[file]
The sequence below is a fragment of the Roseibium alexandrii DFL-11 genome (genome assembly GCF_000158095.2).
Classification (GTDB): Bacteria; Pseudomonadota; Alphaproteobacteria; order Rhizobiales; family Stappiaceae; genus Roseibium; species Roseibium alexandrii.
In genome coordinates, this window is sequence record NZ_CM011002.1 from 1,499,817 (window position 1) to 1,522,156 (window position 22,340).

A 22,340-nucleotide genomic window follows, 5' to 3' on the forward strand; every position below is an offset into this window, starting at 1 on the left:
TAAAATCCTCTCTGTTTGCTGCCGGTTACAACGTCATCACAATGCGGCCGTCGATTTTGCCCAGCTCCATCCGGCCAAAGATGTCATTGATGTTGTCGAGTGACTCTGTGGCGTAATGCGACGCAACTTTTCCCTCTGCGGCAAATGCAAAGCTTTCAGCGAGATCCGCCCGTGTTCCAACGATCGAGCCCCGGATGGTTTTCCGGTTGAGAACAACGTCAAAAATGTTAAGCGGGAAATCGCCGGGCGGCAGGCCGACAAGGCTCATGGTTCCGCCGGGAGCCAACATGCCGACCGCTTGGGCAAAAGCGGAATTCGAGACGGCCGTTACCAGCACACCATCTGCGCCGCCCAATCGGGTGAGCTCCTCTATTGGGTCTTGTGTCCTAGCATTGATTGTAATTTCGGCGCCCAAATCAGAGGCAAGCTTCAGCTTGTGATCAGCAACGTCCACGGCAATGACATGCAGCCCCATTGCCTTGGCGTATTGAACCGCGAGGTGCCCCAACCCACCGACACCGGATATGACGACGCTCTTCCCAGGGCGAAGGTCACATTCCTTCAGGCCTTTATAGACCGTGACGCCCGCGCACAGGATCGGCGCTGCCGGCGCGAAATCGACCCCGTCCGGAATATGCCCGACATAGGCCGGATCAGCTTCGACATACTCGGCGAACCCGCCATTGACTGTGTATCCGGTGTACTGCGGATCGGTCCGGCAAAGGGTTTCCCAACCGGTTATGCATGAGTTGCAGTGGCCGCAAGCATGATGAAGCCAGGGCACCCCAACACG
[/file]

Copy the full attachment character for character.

The sequence below is a fragment of the Roseibium alexandrii DFL-11 genome (genome assembly GCF_000158095.2).
Classification (GTDB): Bacteria; Pseudomonadota; Alphaproteobacteria; order Rhizobiales; family Stappiaceae; genus Roseibium; species Roseibium alexandrii.
In genome coordinates, this window is sequence record NZ_CM011002.1 from 1,499,817 (window position 1) to 1,522,156 (window position 22,340).

A 22,340-nucleotide genomic window follows, 5' to 3' on the forward strand; every position below is an offset into this window, starting at 1 on the left:
TAAAATCCTCTCTGTTTGCTGCCGGTTACAACGTCATCACAATGCGGCCGTCGATTTTGCCCAGCTCCATCCGGCCAAAGATGTCATTGATGTTGTCGAGTGACTCTGTGGCGTAATGCGACGCAACTTTTCCCTCTGCGGCAAATGCAAAGCTTTCAGCGAGATCCGCCCGTGTTCCAACGATCGAGCCCCGGATGGTTTTCCGGTTGAGAACAACGTCAAAAATGTTAAGCGGGAAATCGCCGGGCGGCAGGCCGACAAGGCTCATGGTTCCGCCGGGAGCCAACATGCCGACCGCTTGGGCAAAAGCGGAATTCGAGACGGCCGTTACCAGCACACCATCTGCGCCGCCCAATCGGGTGAGCTCCTCTATTGGGTCTTGTGTCCTAGCATTGATTGTAATTTCGGCGCCCAAATCAGAGGCAAGCTTCAGCTTGTGATCAGCAACGTCCACGGCAATGACATGCAGCCCCATTGCCTTGGCGTATTGAACCGCGAGGTGCCCCAACCCACCGACACCGGATATGACGACGCTCTTCCCAGGGCGAAGGTCACATTCCTTCAGGCCTTTATAGACCGTGACGCCCGCGCACAGGATCGGCGCTGCCGGCGCGAAATCGACCCCGTCCGGAATATGCCCGACATAGGCCGGATCAGCTTCGACATACTCGGCGAACCCGCCATTGACTGTGTATCCGGTGTACTGCGGATCGGTCCGGCAAAGGGTTTCCCAACCGGTTATGCATGAGTTGCAGTGGCCGCAAGCATGATGAAGCCAGGGCACCCCAACACG